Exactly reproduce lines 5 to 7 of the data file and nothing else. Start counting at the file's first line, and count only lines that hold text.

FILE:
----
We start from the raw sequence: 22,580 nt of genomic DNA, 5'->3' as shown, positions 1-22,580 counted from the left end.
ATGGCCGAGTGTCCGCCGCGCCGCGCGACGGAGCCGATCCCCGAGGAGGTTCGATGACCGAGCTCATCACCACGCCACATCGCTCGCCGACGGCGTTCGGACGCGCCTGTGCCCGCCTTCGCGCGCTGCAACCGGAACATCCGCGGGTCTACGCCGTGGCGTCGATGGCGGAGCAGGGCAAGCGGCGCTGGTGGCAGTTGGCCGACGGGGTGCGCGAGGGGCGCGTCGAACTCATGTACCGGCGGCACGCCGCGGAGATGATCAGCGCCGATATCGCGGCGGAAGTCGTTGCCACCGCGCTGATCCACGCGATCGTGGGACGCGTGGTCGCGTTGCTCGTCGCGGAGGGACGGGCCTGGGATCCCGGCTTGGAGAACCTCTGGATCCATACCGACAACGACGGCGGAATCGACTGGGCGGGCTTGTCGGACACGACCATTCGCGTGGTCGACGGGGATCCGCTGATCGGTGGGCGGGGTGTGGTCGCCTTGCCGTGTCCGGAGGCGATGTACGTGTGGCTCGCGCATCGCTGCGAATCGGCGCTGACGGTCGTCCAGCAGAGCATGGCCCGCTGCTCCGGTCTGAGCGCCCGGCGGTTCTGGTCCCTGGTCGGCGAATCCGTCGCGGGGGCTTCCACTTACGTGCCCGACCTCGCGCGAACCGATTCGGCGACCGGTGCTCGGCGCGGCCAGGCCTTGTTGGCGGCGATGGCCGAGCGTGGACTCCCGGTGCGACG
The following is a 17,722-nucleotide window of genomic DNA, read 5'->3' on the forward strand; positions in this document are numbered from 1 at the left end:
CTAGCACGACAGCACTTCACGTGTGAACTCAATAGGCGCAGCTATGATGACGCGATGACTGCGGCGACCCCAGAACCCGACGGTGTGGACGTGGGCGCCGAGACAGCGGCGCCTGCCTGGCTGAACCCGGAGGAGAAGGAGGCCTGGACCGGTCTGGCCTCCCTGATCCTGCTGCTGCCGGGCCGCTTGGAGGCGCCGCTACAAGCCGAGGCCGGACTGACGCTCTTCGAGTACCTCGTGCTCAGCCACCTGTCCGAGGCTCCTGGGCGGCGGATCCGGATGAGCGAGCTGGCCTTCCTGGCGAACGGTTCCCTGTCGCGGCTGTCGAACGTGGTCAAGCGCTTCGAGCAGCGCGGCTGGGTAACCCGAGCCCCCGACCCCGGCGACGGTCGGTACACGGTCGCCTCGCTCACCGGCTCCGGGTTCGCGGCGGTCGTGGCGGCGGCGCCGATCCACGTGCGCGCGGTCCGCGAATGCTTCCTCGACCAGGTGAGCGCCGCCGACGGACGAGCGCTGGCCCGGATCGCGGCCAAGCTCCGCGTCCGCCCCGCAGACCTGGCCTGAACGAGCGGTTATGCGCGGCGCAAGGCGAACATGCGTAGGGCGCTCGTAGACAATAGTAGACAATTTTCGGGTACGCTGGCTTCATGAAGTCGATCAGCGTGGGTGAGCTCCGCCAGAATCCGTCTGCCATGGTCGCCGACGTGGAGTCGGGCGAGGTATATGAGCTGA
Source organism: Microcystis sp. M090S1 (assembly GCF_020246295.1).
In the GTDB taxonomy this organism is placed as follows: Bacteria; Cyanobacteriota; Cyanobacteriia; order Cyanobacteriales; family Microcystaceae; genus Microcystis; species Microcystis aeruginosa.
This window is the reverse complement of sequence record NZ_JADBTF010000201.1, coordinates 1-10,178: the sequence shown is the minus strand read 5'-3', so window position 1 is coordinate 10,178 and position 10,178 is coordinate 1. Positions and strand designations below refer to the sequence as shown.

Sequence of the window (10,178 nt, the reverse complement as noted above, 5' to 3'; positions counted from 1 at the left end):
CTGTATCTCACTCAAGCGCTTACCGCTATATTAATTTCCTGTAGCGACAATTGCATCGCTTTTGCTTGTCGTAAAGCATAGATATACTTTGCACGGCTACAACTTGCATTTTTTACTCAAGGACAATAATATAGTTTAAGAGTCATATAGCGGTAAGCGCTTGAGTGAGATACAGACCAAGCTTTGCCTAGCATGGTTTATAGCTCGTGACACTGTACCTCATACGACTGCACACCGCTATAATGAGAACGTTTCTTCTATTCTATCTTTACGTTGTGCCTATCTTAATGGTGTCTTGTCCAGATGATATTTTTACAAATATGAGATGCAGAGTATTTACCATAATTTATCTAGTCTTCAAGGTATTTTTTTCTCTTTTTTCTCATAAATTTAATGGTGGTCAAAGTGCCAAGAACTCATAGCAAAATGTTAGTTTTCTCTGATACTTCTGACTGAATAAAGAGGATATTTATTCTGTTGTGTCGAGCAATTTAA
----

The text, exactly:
Source organism: Microcystis sp. M090S1 (assembly GCF_020246295.1).
In the GTDB taxonomy this organism is placed as follows: Bacteria; Cyanobacteriota; Cyanobacteriia; order Cyanobacteriales; family Microcystaceae; genus Microcystis; species Microcystis aeruginosa.
This window is the reverse complement of sequence record NZ_JADBTF010000201.1, coordinates 1-10,178: the sequence shown is the minus strand read 5'-3', so window position 1 is coordinate 10,178 and position 10,178 is coordinate 1. Positions and strand designations below refer to the sequence as shown.